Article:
High Line, New York, NY
Green roof size: 230,000 square feet
Award recipient: Kelco Construction (green roof, vegetation and irrigation system installer) Project Team
Architect: Diller, Scofidio + Renfro
Client: Friends of the High Line
General construction Contractor: CAC Industries
Landscape architect: James Corner Field Operations
Lighting: L’Observatoire International
MEP engineering: Buro Happold
Planting design: Piet Oudolf
Signs: Pentagram Design
Structural engineering, historic preservation: Robert Silman
The High Line is a public park built on a 1.45-mile-long elevated rail structure running from Gansevoort Street to West 34th Street on Manhattan's West Side. Originally a freight rail line, the High Line was in operation from 1934 to 1980. Now, it re-purposes a piece of industrial infrastructure as public green space. The High Line landscape functions essentially like a green roof; porous pathways contain open joints, so water can drain between planks and water adjacent planting beds, cutting down on the amount of stormwater that runs off the site into the sewer system.
The High Line's green roof system is designed to allow the plants to retain as much water as possible. In addition, there is an irrigation system with options for both automatic and manual watering. This system will be particularly important in the first few years as the plants establish themselves, but less necessary over time.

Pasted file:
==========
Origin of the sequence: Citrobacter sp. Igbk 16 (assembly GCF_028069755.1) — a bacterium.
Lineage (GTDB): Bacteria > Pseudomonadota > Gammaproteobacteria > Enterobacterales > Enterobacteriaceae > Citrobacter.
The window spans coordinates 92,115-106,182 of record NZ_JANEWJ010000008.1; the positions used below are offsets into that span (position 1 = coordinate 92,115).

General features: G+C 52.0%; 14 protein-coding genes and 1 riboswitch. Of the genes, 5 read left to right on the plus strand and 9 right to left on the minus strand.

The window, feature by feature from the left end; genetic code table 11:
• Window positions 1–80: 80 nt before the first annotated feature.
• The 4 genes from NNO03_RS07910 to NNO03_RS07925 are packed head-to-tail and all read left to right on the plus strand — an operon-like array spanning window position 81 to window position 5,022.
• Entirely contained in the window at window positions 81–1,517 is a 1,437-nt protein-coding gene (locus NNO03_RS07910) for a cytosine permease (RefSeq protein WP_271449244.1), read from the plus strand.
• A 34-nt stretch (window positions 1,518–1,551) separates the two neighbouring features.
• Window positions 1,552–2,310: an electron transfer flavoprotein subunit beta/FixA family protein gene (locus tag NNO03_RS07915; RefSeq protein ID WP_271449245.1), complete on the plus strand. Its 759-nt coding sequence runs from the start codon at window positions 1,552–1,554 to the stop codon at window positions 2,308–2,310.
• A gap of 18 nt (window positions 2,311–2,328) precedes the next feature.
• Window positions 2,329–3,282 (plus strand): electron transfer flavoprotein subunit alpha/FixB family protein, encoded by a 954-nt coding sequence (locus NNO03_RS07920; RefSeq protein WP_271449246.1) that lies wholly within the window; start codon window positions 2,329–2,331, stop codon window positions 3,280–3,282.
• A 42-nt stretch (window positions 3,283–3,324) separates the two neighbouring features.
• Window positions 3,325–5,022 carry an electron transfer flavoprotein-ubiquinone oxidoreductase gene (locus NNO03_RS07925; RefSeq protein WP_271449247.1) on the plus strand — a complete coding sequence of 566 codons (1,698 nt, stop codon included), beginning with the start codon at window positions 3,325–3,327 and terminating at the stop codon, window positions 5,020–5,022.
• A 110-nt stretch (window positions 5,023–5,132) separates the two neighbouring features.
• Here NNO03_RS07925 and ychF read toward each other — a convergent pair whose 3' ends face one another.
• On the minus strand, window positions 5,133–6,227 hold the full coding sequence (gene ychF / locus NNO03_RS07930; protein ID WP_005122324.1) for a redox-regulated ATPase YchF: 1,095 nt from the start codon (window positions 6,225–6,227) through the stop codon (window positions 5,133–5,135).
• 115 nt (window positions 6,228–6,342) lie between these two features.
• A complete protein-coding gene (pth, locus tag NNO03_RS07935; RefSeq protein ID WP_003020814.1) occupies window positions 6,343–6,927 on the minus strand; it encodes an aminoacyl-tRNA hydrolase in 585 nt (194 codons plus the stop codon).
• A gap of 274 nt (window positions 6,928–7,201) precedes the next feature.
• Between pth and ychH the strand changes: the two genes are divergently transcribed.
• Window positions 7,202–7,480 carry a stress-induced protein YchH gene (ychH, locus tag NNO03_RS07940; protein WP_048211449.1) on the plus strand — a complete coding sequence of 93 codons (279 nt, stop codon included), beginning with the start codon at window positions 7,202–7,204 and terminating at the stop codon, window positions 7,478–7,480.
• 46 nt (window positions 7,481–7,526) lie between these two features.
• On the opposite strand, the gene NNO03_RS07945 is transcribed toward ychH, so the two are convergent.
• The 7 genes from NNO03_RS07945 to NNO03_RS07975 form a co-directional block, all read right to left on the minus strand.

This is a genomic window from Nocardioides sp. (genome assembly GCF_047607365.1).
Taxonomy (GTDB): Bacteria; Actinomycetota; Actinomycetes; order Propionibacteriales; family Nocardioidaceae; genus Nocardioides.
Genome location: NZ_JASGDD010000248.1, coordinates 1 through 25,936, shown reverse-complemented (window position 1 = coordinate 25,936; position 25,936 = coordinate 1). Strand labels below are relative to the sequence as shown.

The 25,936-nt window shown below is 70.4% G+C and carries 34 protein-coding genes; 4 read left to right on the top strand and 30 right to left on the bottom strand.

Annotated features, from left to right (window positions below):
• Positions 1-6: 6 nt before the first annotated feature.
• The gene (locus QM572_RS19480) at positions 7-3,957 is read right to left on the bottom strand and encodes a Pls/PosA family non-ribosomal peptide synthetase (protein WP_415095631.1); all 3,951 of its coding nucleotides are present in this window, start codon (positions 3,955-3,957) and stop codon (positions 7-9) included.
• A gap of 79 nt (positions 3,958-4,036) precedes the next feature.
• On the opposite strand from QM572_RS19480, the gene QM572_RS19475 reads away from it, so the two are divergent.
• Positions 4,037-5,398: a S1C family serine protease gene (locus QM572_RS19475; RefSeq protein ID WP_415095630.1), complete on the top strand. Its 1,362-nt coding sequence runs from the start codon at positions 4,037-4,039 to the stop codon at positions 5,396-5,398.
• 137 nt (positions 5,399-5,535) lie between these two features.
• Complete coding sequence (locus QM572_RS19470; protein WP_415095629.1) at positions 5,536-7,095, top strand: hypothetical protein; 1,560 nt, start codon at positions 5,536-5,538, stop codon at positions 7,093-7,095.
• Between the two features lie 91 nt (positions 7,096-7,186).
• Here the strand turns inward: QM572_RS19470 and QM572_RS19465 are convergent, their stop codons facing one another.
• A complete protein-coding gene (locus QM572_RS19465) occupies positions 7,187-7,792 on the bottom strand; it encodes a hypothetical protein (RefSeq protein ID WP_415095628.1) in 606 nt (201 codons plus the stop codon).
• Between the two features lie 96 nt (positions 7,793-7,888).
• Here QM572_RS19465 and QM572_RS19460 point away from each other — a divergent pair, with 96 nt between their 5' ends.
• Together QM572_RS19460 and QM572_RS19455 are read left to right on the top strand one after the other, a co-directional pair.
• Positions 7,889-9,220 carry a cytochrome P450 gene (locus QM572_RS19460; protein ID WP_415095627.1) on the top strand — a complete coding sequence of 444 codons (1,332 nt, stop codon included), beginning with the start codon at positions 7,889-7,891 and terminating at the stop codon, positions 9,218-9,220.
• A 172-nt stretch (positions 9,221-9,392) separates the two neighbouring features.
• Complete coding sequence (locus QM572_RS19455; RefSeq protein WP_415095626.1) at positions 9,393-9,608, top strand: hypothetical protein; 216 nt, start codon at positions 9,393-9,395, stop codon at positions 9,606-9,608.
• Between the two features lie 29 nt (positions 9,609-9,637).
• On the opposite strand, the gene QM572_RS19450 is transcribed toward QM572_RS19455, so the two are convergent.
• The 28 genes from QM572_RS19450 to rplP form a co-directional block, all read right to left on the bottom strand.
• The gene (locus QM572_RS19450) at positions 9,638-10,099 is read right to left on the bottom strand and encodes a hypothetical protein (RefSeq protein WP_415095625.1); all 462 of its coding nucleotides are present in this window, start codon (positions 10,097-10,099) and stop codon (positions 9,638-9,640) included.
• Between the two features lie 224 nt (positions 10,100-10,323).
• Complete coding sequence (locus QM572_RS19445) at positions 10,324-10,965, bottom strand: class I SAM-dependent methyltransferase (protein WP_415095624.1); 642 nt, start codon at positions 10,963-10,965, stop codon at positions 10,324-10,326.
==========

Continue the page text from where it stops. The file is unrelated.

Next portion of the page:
The public space blends plant life (reminiscent of the quiet contemplative nature of the self-seeded landscape and wild plantings that once grew on the unused High Line) with long, narrow "planks," forming a smooth, linear, virtually seamless walking surface. The public environment on the High Line contains special features, including a water feature, viewing platforms, a sundeck, and gathering areas to be used for performances, art exhibitions and educational programs.
The High Line has rigorous maintenance requirements and the Friends of the High Line, many of whose members are volunteers, are responsible for maintaining the space. This organization seeks to preserve the entire historic structure and continue the transformation of an essential piece of New York’s industrial past. Through stewardship, innovative design and programming, and excellence in operations, the High Line is increasingly serving as a vibrant community hub.
Steven W. Peck is the founder and president of Green Roofs for Healthy Cities, the non-profit industry association with a mission to develop the green roof and wall industry across North America. For more information visit greenroofs.org. Readers are invited to join GRFHC at CitiesAlive to meet the award winners and learn more about these outstanding green roof and wall projects: citiesalive.org.